I’ve made some good progress with my sci-fi WIP as well! I had a nasty case of creative block for a few days after getting back from Montana, but with a little help from sci-fi Pinterest and my sketchbook, I’m back on track. I just passed 100 pages yesterday!!
Other than that, I’ve just been drawing little aliens, getting back to volunteering at the library, watching Loki and Invincible, and enjoying the warmer weather.
Also, I changed my profile picture to Rabbi Milligan from Fargo on a whim…hey, why not?
READING AND BLOGGING:
I managed to read 20 books this month! Not as many as I would’ve liked to, but at least I got to make some trips to my favorite bookstore. Didn’t have any 5-stars that weren’t re-reads, but I have a few 4.5-star reads that I adored!
Happy Sunday, bibliophiles! I hope this week has treated you well.
It’s been kind of a semi-quiet summer week for me, which I’m not complaining about in the slightest. I had a lot of time to read, I did some drawing and writing, and I hung out and got ice cream with one of my closest friends! Since I was fully remote for all of last year for school, I hadn’t really hung out with anyone since…oh, probably 2019, so it was so lovely to see her again.
Reading-wise, I had a bit of a hit-or-miss week; I read a lot, but almost every other book I read was just kind of meh. I did find an AMAZING read though, and I can’t wait to review it next week! The Mermaid, the Witch, and the Seamade my heart so happy, but more on that later…
As for writing, it’s also been a toss-up; I had a few days this week where I cranked out a whole bunch of words for scenes I really liked, but then the motivation would fade away a little bit. Last night I could barely write, even though I’m switching to the POV of my favorite character, so hopefully I can get my motivation back into gear…
Other than that, I finished Invincible (That finale was BRUTAL), caught up on Loki (BI RIGHTS), listened to a lot of Gorillaz and the new Car Seat Headrest covers EP, and drove on the highway for the first time! I still need quite a few more hours before I can do my driver’s test, but I’m getting there!
I’ve been trying to think of more original posts to do, and I figured that this one would be something really fun to explore. I’ve seen a lot of posts talking about tropes, but genre-specific ones are always interesting to think about/discuss, and in much of the YA book fandom, I feel like sci-fi doesn’t get as much love. So I decided to look at six tropes that are specific to sci-fi (for the most part). Sci-fi is my favorite genre, so I got super excited thinking about all of these different tropes, and some (mostly) YA books that use them in different ways.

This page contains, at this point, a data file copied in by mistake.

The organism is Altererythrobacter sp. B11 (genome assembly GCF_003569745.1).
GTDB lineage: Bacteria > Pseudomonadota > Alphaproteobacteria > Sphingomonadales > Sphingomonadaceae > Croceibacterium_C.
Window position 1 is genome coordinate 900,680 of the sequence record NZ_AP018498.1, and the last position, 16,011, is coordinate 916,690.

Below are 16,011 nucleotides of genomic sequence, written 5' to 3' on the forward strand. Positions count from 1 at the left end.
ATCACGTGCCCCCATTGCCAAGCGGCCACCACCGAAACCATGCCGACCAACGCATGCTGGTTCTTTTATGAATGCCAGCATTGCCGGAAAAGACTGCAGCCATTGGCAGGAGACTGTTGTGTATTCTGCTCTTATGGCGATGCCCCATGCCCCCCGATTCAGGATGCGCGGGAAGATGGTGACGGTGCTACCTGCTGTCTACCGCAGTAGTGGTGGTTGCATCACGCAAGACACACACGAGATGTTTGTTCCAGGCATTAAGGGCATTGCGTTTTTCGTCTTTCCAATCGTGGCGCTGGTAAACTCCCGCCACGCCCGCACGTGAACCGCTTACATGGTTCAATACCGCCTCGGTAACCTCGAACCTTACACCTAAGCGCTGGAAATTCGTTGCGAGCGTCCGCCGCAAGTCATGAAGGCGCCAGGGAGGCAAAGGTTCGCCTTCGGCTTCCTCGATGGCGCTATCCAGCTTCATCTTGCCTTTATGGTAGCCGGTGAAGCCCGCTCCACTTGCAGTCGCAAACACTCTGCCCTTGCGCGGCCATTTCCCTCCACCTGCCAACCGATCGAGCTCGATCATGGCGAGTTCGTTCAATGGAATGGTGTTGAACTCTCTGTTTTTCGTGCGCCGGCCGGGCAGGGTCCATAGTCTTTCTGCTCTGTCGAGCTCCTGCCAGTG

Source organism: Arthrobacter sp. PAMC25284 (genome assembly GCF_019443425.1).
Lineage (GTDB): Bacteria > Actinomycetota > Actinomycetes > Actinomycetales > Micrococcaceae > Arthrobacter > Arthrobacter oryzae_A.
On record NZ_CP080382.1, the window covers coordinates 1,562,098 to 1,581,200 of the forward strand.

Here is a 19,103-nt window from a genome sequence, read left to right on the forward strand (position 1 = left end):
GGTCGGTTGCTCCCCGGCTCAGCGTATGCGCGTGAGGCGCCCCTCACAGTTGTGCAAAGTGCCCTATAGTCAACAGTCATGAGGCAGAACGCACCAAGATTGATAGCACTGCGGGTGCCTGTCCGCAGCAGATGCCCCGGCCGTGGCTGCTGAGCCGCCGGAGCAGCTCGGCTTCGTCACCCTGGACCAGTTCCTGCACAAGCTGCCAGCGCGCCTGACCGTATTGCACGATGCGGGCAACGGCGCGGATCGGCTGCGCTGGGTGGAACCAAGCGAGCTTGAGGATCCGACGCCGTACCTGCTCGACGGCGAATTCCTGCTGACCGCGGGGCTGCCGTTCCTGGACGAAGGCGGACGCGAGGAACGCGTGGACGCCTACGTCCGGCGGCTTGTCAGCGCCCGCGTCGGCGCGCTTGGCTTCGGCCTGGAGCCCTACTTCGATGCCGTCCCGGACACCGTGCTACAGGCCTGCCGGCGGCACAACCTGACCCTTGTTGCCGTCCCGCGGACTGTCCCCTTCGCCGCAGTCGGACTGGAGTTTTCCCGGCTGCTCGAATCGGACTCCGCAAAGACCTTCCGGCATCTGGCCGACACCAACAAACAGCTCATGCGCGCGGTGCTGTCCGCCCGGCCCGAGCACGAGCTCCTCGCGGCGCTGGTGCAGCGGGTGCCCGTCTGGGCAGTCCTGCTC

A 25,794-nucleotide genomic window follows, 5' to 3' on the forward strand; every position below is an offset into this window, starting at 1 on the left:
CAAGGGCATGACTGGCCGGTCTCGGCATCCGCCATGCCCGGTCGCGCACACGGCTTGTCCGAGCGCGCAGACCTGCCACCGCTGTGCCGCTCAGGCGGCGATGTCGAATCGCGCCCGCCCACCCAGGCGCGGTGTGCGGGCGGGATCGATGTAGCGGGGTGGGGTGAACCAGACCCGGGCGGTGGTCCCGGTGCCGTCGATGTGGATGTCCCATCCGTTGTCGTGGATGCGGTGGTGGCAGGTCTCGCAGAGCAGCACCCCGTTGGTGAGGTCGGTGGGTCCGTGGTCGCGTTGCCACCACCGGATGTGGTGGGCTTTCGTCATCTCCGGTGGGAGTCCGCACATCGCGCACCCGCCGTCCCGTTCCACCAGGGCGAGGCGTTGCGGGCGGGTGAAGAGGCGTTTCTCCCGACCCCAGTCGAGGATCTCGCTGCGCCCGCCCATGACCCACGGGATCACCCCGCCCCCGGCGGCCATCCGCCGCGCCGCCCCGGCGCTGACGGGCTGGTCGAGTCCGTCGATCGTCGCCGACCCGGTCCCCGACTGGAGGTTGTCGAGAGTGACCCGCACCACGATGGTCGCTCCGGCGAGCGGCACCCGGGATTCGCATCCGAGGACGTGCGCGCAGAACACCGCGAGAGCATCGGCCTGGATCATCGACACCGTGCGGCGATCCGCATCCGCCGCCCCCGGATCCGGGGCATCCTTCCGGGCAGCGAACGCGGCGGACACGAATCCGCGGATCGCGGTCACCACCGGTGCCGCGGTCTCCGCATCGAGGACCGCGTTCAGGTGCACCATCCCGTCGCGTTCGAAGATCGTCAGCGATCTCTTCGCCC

So let’s begin, shall we?
WARNING: This post may contain some book spoilers (Aurora Cycle & Dare Mighty Things series), so read at your own risk!
CRYOSLEEP, BUT FOR WAY TOO LONG
Ellen Ripley – and Aliens in particular – probably set the blueprint for this one, but as the trope gets more popular, authors have started to push the limits on this one, which I think is a really cool move.
It’s most often the protagonist that this happens to – our hero, on the eve of something great, is put into cryosleep for an interplanetary mission, only for something to go terribly awry and stay in cryosleep for longer than they were supposed to. Ripley got an accidental 50 years, Auri from Aurora Risinggot 200 years, and Andra from Goddess in the Machinegot a whopping 1,000 years.
This trope presents two main advantages for writing: a vehicle for exploring the novel’s world through fresh eyes, and internal conflict within the character. If your cryosleep character is completely unfamiliar with the world, seeing it through their eyes gives the reader a more in-depth look at the world than they’d get with a character that’s already familiar with it. They’ll inevitably notice more things and fixate on different things than another character might, which gives the reader more insight about what’s unique about the world that the author has crafted.
As for the internal conflict piece, this part’s always touched on, but in most of the novels I’ve read with it, it’s a lot more shallow than you’d think. There’s the existential crisis that inevitably occurs when the character realizes that everything they know and love is all but gone, but beyond the first few chapters from their POV, they get over it…relatively quickly? It seems like the kind of trauma that would leave lasting psychological scars, and probably physical health repercussions as well. I’ve yet to read any book that explores all that in depth, but it seems like the perfect setup for a sci-fi novel.
So this one’s a trope that can make for a lot of creative choices, but often has a lot of untapped potential.